2. A structural exterior building wall panel as in claim 1, said wall panel having a length and a width defining an area thereof, said wall panel having an inner surface, said inner surface being comprised of said first major surface of said board and said external flange of said reinforcing structural member, said wall panel further having an outer surface disposed generally outwardly of said second major surface of said board, an exterior portion of said plastic foam board extending outwardly of said internal flange and toward said outer surface of said wall panel, said exterior portion of said plastic foam board comprising a thermal break between said inner and outer surfaces of said wall panel about the entire said area of said wall panel.
3. A structural exterior building wall panel as in claim 1, said wall panel further having an outer surface disposed generally outwardly of said second major surface of said board, said plastic foam material of said board having a heat insulation value of at least R4 per inch thickness between said internal flange and said outer surface of said wall panel.
4. A structural exterior building wall panel as in claim 1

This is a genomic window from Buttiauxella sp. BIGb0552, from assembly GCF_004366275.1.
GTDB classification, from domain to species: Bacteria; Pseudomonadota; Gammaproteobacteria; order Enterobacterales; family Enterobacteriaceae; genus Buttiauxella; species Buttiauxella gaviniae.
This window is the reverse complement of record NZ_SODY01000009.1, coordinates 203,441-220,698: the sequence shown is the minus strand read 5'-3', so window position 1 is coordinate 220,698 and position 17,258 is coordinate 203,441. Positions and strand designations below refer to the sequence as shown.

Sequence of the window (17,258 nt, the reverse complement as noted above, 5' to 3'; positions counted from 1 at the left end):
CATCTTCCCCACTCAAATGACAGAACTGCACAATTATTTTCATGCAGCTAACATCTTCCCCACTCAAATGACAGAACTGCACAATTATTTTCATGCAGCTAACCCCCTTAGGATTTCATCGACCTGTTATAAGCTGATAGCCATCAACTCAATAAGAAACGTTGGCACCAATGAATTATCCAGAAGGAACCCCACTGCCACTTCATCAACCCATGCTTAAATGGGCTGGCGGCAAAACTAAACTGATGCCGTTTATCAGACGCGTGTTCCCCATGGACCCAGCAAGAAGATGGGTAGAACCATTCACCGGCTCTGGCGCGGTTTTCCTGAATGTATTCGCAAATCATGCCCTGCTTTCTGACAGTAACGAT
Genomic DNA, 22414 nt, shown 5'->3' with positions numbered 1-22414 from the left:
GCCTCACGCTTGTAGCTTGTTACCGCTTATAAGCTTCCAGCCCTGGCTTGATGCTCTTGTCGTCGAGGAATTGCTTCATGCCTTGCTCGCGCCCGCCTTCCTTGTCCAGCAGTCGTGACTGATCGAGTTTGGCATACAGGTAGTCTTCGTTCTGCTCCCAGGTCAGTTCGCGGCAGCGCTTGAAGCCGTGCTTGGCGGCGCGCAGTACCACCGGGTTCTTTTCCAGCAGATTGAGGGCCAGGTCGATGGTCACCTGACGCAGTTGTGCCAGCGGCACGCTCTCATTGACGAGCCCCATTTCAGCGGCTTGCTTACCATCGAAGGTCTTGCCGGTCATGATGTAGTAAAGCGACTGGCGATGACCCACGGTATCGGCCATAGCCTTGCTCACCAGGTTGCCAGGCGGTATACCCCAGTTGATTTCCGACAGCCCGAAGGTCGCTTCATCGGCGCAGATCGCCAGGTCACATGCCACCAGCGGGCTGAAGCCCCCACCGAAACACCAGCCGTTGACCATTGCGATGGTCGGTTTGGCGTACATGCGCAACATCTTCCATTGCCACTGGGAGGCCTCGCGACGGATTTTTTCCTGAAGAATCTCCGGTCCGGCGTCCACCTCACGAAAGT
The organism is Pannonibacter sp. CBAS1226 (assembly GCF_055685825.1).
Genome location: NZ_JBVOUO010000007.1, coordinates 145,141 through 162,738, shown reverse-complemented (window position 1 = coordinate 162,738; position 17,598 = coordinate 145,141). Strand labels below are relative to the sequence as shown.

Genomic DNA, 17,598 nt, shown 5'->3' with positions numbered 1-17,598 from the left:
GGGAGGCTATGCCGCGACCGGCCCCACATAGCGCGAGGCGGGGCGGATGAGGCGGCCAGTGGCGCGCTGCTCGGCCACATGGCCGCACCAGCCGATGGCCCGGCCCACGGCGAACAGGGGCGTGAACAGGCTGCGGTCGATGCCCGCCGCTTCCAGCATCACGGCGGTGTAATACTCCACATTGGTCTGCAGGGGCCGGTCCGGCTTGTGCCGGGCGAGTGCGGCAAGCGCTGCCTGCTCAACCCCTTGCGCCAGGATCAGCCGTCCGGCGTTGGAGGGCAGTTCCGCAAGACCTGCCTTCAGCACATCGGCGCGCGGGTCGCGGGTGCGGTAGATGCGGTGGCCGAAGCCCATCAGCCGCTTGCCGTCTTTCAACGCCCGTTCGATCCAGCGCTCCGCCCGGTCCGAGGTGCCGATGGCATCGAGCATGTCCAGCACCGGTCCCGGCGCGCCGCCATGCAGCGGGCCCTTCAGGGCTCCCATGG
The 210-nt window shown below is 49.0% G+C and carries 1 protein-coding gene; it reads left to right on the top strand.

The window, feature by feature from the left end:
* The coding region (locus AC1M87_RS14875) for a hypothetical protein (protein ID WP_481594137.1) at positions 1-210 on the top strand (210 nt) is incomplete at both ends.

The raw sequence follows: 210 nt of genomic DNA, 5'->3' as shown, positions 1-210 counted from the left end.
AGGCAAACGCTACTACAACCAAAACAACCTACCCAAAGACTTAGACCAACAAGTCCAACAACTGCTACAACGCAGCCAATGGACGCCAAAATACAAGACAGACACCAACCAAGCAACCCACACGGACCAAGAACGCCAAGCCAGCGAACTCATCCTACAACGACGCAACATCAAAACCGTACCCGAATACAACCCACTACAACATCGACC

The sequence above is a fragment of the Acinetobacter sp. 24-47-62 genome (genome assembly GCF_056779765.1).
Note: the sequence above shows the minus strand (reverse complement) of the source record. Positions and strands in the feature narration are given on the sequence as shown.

whereby, when said building wall panel is attached to a building, said structural member receives the primary wind loading on said exterior building wall panel from said plastic foam board and passes the wind loading directly to primary framing members.
5. A structural exterior building wall panel as in claim 1,
said board having a plurality of edge surfaces about the perimeter of said first major surface, said structural members having ends of said external flanges disposed adjacent opposing said edge surface, said board having, on said edge surface, elongate slots parallel to said first major surface and recessed into said edge surfaces between said first and second major surfaces, said slots being adapted to receive reinforcing members therein along the lengths of the respective said edge surfaces, and
elongate reinforcing elements having a C-channel shaped cross-section, including a web joining a pair of oppositely disposed, generally parallel flanges, one said flange being secured in the respective said slot between said first and second major surfaces, the other said flange being disposed proximate the respective said edge surface on, and extending over, a respective edge portion of said major surface, and over end portions of said respective external flanges.
6. A structural exterior building wall panel as in claim 1, said bed of adhesive comprising a first bed of adhesive, and a second bed of adhesive between said external flange of said structural member and an underlying portion of said board.